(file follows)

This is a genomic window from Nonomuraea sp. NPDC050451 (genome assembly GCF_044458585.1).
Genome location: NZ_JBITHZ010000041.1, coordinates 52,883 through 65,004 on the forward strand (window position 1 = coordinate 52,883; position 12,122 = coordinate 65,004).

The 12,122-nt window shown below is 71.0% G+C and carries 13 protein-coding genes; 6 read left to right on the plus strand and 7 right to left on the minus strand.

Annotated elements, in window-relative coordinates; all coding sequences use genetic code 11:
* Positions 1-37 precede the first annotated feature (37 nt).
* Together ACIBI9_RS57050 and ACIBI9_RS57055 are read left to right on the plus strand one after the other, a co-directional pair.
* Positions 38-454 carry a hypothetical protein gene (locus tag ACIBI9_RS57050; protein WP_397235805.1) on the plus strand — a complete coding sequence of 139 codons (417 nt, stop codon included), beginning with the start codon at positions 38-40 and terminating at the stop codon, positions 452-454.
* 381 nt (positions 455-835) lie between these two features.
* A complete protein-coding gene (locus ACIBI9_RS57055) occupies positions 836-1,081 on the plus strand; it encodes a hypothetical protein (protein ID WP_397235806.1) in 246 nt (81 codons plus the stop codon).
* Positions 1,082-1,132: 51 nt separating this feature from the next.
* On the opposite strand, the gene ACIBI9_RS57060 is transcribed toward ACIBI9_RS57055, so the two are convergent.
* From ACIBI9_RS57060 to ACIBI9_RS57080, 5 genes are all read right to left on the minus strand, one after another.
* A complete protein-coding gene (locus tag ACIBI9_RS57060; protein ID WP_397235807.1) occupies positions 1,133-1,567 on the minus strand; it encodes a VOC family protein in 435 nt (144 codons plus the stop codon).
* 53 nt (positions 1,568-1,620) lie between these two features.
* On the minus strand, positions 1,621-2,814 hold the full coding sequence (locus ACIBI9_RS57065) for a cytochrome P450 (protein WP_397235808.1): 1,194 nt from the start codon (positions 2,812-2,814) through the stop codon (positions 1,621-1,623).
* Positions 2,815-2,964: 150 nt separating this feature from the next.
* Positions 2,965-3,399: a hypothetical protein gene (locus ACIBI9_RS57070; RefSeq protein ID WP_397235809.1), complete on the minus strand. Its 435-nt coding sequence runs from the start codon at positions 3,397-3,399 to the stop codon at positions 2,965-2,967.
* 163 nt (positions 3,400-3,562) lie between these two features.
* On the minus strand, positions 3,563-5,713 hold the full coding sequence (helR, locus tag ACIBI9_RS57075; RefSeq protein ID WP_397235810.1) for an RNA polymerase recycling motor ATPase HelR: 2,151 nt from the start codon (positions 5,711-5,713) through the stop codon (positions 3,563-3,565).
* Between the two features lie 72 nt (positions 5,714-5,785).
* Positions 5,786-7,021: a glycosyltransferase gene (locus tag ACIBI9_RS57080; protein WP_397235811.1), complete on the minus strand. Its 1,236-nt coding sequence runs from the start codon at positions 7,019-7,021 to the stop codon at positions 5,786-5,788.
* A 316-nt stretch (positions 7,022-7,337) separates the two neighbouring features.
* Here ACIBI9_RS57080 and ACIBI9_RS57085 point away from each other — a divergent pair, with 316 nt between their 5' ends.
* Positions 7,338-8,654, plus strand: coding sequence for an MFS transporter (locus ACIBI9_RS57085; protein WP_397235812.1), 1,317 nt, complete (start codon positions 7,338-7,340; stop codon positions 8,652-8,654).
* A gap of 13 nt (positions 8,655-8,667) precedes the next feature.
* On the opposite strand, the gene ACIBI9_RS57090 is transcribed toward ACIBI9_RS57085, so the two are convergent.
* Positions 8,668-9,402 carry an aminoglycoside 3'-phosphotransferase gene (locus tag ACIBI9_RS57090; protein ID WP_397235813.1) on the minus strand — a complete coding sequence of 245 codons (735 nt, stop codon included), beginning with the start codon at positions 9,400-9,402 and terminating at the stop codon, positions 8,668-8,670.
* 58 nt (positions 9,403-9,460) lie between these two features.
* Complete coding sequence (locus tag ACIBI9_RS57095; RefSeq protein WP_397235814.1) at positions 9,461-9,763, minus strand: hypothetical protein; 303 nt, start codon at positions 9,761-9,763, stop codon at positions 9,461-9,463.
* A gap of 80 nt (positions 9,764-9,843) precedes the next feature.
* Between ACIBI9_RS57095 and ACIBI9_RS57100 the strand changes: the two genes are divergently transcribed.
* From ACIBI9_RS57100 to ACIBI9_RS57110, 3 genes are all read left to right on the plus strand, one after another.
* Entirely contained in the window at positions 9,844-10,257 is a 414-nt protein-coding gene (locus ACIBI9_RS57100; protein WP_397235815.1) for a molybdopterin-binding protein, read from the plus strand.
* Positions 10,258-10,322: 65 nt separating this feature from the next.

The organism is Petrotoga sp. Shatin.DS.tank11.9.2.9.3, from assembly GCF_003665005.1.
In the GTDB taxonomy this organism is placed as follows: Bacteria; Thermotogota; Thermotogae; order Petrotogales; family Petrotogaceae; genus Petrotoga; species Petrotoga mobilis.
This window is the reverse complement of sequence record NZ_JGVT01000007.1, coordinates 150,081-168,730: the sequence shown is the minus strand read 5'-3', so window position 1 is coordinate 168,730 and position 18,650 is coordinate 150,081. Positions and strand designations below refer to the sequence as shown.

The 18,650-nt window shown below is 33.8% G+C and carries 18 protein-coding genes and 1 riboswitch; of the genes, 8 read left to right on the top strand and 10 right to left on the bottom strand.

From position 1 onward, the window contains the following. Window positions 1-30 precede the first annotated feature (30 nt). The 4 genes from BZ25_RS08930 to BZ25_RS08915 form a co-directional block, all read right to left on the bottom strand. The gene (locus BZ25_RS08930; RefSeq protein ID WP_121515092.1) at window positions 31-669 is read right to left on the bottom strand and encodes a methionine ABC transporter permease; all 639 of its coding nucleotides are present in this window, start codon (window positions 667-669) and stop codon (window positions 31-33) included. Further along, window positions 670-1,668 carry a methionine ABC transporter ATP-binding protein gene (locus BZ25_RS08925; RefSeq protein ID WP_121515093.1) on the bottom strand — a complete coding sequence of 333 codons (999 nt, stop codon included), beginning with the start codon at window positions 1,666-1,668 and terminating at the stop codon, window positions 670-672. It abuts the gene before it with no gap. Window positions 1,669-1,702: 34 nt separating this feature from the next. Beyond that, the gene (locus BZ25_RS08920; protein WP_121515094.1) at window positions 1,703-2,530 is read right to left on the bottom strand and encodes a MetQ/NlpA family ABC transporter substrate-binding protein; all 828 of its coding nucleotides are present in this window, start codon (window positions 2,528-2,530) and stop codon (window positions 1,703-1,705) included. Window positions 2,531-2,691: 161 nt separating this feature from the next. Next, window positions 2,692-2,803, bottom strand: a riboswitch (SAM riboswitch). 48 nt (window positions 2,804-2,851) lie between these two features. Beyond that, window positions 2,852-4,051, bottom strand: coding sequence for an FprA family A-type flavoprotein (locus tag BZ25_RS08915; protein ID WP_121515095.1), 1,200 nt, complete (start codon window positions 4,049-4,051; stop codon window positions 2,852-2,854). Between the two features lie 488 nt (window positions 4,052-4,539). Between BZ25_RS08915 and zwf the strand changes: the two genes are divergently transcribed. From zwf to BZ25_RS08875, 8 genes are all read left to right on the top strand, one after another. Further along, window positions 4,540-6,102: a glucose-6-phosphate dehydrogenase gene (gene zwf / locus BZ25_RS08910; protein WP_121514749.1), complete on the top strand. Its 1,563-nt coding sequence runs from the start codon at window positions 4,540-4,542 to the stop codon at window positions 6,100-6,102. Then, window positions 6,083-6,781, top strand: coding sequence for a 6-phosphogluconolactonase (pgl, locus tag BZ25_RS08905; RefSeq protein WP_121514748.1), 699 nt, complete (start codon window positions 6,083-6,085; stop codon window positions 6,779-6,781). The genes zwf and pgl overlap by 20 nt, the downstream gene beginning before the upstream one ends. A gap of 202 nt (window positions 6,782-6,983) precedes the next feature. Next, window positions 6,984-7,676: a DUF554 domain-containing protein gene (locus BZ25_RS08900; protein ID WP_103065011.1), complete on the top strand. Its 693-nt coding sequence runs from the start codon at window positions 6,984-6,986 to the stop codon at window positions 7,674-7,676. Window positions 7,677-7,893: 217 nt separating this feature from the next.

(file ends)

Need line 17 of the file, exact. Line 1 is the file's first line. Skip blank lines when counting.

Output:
* Positions 2,965-3,399: a hypothetical protein gene (locus ACIBI9_RS57070; RefSeq protein ID WP_397235809.1), complete on the minus strand. Its 435-nt coding sequence runs from the start codon at positions 3,397-3,399 to the stop codon at positions 2,965-2,967.